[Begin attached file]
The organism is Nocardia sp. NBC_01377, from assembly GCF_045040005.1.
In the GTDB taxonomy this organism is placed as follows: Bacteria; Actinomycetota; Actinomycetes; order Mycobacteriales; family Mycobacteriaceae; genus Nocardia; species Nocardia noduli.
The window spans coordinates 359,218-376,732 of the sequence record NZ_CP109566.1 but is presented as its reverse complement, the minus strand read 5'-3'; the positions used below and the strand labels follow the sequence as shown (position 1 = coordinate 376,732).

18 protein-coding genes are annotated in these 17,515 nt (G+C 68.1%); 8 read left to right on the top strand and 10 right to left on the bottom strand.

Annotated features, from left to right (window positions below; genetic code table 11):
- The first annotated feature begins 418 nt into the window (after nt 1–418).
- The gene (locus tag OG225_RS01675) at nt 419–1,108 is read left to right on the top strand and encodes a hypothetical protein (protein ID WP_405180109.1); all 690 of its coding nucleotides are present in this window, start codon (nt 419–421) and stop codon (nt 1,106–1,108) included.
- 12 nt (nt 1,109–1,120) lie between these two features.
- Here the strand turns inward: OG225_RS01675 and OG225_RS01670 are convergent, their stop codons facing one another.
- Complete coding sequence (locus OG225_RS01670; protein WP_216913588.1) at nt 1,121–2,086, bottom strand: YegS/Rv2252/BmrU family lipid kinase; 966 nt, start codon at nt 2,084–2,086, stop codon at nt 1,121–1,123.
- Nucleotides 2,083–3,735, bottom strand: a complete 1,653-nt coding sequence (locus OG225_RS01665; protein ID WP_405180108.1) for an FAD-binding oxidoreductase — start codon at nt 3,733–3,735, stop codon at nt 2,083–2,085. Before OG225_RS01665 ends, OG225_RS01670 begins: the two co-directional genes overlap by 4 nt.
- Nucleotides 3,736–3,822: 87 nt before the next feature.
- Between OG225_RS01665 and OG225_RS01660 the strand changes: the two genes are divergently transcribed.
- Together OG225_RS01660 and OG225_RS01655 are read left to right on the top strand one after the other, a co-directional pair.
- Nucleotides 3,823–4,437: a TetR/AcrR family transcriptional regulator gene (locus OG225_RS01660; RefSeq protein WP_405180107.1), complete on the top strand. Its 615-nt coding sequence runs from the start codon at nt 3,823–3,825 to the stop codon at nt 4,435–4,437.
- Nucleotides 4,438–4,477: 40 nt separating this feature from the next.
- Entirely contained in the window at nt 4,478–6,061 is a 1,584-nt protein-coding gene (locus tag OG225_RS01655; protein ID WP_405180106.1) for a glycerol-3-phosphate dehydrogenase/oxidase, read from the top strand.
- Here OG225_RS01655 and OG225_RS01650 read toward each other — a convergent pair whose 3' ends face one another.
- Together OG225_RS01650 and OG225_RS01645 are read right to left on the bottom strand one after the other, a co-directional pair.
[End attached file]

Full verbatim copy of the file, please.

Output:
The organism is Nocardia sp. NBC_01377, from assembly GCF_045040005.1.
In the GTDB taxonomy this organism is placed as follows: Bacteria; Actinomycetota; Actinomycetes; order Mycobacteriales; family Mycobacteriaceae; genus Nocardia; species Nocardia noduli.
The window spans coordinates 359,218-376,732 of the sequence record NZ_CP109566.1 but is presented as its reverse complement, the minus strand read 5'-3'; the positions used below and the strand labels follow the sequence as shown (position 1 = coordinate 376,732).

18 protein-coding genes are annotated in these 17,515 nt (G+C 68.1%); 8 read left to right on the top strand and 10 right to left on the bottom strand.

Annotated features, from left to right (window positions below; genetic code table 11):
- The first annotated feature begins 418 nt into the window (after nt 1–418).
- The gene (locus tag OG225_RS01675) at nt 419–1,108 is read left to right on the top strand and encodes a hypothetical protein (protein ID WP_405180109.1); all 690 of its coding nucleotides are present in this window, start codon (nt 419–421) and stop codon (nt 1,106–1,108) included.
- 12 nt (nt 1,109–1,120) lie between these two features.
- Here the strand turns inward: OG225_RS01675 and OG225_RS01670 are convergent, their stop codons facing one another.
- Complete coding sequence (locus OG225_RS01670; protein WP_216913588.1) at nt 1,121–2,086, bottom strand: YegS/Rv2252/BmrU family lipid kinase; 966 nt, start codon at nt 2,084–2,086, stop codon at nt 1,121–1,123.
- Nucleotides 2,083–3,735, bottom strand: a complete 1,653-nt coding sequence (locus OG225_RS01665; protein ID WP_405180108.1) for an FAD-binding oxidoreductase — start codon at nt 3,733–3,735, stop codon at nt 2,083–2,085. Before OG225_RS01665 ends, OG225_RS01670 begins: the two co-directional genes overlap by 4 nt.
- Nucleotides 3,736–3,822: 87 nt before the next feature.
- Between OG225_RS01665 and OG225_RS01660 the strand changes: the two genes are divergently transcribed.
- Together OG225_RS01660 and OG225_RS01655 are read left to right on the top strand one after the other, a co-directional pair.
- Nucleotides 3,823–4,437: a TetR/AcrR family transcriptional regulator gene (locus OG225_RS01660; RefSeq protein WP_405180107.1), complete on the top strand. Its 615-nt coding sequence runs from the start codon at nt 3,823–3,825 to the stop codon at nt 4,435–4,437.
- Nucleotides 4,438–4,477: 40 nt separating this feature from the next.
- Entirely contained in the window at nt 4,478–6,061 is a 1,584-nt protein-coding gene (locus tag OG225_RS01655; protein ID WP_405180106.1) for a glycerol-3-phosphate dehydrogenase/oxidase, read from the top strand.
- Here OG225_RS01655 and OG225_RS01650 read toward each other — a convergent pair whose 3' ends face one another.
- Together OG225_RS01650 and OG225_RS01645 are read right to left on the bottom strand one after the other, a co-directional pair.